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are you permitted to read your medical chart at work?

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  • are you permitted to read your medical chart at work?

    Physicians ( and advanced practice clinicians):

    Are you permitted to access your medical files at work?

    My employer recently changed its policy. We can no longer read/access our medical files. Nor can we review the files of our children under the age of 13.

    Previously we could review our own files, and those of our children age 12 and under. We were never permitted to review the files of any other family member, nor of our children age 13 and over, and we were not permitted to 'act' in our files - ie, write notes, write prescriptions, etc.

    What is the policy at your workplace? What do you think of this policy?

    I find it condescending, infantilizing, infuriating, emasculating, and insulting. But they didn't ask my opinion.

    Am I totally off base?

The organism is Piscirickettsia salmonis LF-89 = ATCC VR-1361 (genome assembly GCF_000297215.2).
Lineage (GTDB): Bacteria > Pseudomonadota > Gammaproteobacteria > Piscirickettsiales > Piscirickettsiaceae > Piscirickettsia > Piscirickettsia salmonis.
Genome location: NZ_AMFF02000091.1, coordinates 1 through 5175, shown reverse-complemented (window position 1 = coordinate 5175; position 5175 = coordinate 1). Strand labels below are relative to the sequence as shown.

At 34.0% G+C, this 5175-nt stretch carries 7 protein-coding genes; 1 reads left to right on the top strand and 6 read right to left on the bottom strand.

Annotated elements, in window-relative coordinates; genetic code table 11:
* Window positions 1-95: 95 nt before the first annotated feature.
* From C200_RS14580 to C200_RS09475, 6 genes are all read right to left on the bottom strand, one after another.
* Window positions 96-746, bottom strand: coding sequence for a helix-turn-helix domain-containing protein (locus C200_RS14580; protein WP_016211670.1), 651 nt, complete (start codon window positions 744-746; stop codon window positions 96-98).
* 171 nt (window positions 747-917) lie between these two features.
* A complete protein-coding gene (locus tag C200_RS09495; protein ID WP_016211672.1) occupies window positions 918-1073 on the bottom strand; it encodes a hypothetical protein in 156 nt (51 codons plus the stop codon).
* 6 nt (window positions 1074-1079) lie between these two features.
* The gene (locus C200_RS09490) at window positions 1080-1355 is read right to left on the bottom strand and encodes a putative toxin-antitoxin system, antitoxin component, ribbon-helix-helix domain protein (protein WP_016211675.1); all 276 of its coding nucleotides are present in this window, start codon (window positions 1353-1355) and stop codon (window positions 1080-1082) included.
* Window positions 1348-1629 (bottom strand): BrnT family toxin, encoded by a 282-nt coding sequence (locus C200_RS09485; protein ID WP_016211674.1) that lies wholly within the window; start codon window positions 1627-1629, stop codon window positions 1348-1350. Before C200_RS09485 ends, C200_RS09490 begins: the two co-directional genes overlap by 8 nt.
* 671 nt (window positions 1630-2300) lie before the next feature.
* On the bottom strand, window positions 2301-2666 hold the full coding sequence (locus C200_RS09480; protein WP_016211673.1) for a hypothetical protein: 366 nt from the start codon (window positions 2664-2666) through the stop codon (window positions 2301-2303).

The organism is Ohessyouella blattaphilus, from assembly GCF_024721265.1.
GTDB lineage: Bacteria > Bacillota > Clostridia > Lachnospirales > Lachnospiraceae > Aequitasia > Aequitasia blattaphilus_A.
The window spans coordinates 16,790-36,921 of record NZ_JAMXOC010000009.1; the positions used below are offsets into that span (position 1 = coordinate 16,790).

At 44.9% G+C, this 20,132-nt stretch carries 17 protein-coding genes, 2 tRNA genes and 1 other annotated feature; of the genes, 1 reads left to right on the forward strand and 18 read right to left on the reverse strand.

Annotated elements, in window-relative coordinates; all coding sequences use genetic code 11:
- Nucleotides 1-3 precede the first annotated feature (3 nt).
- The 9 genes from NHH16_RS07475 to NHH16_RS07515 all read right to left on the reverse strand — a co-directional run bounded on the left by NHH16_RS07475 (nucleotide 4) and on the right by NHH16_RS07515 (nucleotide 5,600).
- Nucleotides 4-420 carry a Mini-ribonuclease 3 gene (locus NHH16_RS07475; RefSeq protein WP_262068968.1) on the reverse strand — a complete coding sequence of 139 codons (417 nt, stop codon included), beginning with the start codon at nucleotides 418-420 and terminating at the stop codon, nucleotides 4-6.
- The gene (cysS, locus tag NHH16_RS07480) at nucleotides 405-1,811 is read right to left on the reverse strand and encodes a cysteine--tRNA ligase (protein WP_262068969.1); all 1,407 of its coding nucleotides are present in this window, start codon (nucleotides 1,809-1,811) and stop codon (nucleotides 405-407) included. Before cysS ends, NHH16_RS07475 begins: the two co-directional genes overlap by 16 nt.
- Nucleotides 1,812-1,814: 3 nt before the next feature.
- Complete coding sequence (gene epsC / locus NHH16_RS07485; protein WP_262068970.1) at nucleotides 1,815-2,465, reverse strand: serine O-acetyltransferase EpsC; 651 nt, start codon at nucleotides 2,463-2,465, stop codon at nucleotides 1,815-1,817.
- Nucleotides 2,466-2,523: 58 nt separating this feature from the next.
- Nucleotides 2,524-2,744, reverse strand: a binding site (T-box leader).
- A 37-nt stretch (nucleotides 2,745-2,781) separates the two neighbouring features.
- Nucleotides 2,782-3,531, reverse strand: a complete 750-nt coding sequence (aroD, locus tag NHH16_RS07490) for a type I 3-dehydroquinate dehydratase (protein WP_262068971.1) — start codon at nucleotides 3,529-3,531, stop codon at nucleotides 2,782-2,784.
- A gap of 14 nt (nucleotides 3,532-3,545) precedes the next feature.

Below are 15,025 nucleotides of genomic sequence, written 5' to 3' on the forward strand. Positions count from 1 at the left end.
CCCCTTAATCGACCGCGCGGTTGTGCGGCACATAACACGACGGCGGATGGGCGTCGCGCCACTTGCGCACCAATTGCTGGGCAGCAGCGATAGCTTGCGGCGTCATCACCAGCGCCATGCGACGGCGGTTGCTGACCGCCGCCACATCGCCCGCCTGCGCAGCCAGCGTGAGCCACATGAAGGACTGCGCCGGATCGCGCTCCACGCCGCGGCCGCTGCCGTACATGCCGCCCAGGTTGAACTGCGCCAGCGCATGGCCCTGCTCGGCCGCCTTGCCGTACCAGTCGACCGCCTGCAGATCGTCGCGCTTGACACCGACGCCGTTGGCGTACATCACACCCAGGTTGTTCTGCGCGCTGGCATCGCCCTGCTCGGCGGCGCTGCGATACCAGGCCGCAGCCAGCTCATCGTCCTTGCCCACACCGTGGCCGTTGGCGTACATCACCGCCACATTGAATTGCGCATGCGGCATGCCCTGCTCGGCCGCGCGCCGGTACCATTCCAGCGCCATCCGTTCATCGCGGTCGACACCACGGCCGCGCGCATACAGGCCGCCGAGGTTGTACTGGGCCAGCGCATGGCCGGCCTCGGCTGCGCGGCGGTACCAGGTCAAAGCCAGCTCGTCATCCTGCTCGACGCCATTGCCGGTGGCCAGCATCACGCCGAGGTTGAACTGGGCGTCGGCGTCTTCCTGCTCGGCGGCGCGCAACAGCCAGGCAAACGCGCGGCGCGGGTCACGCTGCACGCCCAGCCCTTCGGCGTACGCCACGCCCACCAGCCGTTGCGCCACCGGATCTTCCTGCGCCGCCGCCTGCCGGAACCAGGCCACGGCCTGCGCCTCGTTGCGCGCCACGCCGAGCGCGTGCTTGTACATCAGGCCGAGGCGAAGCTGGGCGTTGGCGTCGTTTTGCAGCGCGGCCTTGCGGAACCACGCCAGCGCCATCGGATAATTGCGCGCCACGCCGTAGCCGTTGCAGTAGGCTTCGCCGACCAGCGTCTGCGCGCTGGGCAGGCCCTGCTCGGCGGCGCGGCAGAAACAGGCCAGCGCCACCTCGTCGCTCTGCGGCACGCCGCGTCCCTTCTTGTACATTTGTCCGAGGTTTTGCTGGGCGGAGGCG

• #2
    We are not allowed to read ours either. But now all patients have access to their notes with exception of those from mental health. So I can access them that way.

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    • #3
      It is forbidden. And yes, it is ridiculous. They claim it is somehow part of HIPPA. I totally believe that, as HIPPA has been making it difficult to provide good care to patients since 1996. So I'm sure they worked in a clause to make it difficult to take good care of ourselves as well.

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      • #4
        It is forbidden where I work also

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        • #5
          .
          Erstwhile Dance Theatre of Dayton performer cum bellhop. Carried (many) bags for a lovely and gracious 59 yo Cyd Charisse. (RIP) Hosted epic company parties after Friday night rehearsals.

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          • #6
            Yep, forbidden. I can access my own chart through the patient portal, but not through the EMR. Yes, the patient portal has all the info in the EMR. Yes, this seems dumb.

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            • #7
              Yes crazy.  Soon you will not be able to prescribe yourself meds for a UTI.